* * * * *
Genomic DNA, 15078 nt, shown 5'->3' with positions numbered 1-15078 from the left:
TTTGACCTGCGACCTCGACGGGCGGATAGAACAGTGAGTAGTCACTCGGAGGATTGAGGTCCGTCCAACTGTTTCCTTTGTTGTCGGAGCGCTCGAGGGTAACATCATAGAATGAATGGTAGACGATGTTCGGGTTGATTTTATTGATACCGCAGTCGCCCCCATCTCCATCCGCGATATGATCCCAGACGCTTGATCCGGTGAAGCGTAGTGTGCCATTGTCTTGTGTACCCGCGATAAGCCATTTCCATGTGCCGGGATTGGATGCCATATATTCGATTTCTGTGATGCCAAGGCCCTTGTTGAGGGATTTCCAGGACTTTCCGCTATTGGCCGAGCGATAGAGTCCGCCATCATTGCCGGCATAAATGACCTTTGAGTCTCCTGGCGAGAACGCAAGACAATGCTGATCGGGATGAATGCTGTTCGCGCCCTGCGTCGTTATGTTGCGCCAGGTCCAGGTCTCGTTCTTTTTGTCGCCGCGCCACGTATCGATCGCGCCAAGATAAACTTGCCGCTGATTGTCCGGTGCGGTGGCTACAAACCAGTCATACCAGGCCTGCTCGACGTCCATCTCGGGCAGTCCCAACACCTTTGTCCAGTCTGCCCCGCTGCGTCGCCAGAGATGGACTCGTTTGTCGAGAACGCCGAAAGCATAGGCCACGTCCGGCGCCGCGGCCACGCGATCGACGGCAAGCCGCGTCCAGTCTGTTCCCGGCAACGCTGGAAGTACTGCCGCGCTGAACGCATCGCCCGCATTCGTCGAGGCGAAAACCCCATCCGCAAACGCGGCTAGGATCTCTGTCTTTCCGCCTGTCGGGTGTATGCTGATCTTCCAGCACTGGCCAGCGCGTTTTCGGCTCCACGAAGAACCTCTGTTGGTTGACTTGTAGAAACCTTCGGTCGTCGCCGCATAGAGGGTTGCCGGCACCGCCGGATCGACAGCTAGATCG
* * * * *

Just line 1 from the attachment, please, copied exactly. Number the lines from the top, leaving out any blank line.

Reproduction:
Genomic DNA, 15078 nt, shown 5'->3' with positions numbered 1-15078 from the left: